Fantastic post, Cat! I know many SAHM who have gone through the same emotions, and I’m so glad that you’ve found a new challenge that satisfies you. As a childless person, I can also relate to the purpose that running (and racing) brings — I wrote about this very same thing 3 years ago on my food blog, and it was how I started blogging about running actually! Anyway, you’re awesome and I’m so glad I met you through this hobby of ours. xo

    1. Cathryn says:

      Thanks, lovely girl. xx

  4. Naomi says:

    i love this post! It made me feel so happy for you! It it reminded me all the reasons I love running (because sometimes we need reminders).

    1. Cathryn says:

      It never hurts to be reminded, does it. Sometimes we get so bogged down in meeting our mileage goals or speed goals etc that we forget what’s wonderful about just running.

  5. bt says:

    I agree with all the “great post” comments. I, too, have founding running to be different things to me at different points in my life and I’m so grateful for all the different roles it has played for me. As a woman without children approaching middle-age with a very time and thought-consuming job that essentially prohibits me from talking about work, one of the things I love about running is that it is something I can openly share with people in all walks of life, but in particular, many other women roughly my age whom I otherwise may not have met or thought I had much in common with — the female running friendships I’ve developed in the last few years are some of my most cherished benefits of running.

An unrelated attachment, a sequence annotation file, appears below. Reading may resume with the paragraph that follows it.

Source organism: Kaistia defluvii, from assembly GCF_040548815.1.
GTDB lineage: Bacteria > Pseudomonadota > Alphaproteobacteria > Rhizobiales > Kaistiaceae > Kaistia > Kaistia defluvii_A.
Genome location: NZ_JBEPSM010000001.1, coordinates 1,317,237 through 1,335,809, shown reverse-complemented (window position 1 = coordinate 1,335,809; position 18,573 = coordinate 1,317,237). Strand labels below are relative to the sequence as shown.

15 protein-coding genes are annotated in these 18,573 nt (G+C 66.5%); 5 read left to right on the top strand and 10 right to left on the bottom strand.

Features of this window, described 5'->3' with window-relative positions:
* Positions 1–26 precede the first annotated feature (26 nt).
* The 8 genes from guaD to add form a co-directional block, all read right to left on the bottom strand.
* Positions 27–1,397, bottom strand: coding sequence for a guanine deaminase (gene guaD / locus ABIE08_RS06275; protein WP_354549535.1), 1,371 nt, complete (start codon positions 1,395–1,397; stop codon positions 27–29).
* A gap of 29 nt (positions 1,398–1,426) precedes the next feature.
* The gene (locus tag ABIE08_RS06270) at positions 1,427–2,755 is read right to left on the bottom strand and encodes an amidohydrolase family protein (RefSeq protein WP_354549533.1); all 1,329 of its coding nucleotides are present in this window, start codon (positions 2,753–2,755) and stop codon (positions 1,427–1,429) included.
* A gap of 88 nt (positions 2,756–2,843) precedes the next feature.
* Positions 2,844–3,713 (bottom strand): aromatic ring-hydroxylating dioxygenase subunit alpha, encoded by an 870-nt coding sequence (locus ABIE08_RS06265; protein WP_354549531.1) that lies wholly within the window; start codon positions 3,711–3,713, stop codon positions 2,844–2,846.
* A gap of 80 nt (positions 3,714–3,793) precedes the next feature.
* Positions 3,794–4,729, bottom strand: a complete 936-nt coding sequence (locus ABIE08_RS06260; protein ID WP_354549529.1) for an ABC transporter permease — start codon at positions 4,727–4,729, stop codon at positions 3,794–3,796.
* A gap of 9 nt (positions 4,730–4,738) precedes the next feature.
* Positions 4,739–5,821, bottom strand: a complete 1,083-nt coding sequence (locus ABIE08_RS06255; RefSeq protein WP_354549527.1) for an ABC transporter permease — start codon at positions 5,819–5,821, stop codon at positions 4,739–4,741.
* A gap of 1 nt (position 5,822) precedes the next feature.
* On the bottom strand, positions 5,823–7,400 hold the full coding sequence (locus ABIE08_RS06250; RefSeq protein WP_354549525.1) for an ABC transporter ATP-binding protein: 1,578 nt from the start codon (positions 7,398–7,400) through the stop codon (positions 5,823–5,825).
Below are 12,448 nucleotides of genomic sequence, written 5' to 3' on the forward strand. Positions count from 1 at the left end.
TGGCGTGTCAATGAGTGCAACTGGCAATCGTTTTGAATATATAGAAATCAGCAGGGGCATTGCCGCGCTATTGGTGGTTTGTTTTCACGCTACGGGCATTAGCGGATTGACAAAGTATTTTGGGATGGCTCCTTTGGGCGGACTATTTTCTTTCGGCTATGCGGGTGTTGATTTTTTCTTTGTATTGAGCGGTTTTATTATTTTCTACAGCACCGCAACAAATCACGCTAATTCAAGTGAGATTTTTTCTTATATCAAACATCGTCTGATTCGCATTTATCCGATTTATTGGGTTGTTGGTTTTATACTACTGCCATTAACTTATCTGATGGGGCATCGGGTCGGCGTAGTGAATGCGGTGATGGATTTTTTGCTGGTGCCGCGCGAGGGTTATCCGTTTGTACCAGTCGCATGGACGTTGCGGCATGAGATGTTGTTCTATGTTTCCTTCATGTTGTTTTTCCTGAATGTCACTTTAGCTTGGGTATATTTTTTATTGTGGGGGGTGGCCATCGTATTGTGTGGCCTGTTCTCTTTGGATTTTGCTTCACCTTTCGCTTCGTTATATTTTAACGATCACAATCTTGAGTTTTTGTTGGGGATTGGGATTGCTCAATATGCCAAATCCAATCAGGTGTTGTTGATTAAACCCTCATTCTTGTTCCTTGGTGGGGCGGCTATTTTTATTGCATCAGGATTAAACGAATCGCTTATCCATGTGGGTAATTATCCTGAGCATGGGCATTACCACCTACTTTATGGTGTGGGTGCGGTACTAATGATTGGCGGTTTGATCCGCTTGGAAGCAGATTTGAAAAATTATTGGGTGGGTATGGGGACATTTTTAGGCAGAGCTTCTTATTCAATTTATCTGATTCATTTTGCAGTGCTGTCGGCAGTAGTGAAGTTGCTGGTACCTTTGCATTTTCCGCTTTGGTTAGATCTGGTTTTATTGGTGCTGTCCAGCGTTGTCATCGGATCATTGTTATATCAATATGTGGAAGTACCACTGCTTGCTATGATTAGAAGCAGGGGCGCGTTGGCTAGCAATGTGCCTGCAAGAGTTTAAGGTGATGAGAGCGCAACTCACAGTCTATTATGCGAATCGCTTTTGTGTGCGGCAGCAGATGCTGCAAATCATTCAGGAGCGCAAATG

1. Cathryn says:

      Yes, you are SO right about all of that!

  6. Awesome. Well said. I was a SAHM for a long time and I totally understand the loss of self. Finding it again and knowing your family is much better off for the time you took off to spend with them is great. Running will continue to be a stress reliever for me and allow me to be a better mom and person. Good luck in your studies and can’t wait to watch how much more you grow as you get back into the work force too.

    1. Cathryn says:

      I’m glad it struck chords with you too and thanks for the lovely comments.

  7. ErinAMG says:

    From one SAHM to another…preach, sista. Preach that good runnin word.

    1. Cathryn says:

      🙂 I think running should be recommended to all SAHMs. So much cheaper than wine 🙂

      1. ErinAMG says:

        haha, and it prob travels more easily, too 😉

  8. Nic J says:

    I can really feel how much thought you put into that – a great piece (possibly your finest yet, second only to the interview with the Dude… 😉 )!! It’s quite something to look back and think what running has meant over the past few years, to (it seems) all of us who follow you. Certainly I can confirm I fell very much out of love with running as I was falling out of love with my old job – no wonder I felt so sapped by the end. After leaving I vowed to get my running back on track, and your blog really helped provide a good deal of inspiration to push me in the right direction! A couple of years later and I’m back with a great job for a great company, and in a great place with my running too (even if it might not have seemed it when I saw you last!!). I absolutely recognise all the reasons people have posted on here for why they run – I share pretty much all of them. I feel saggy and sluggish if I don’t run for a few days – my legs ache, and I feel incomplete. Even K, a total non-runner, boots me out the door at that point – I’m THAT annoying and whiney 🙂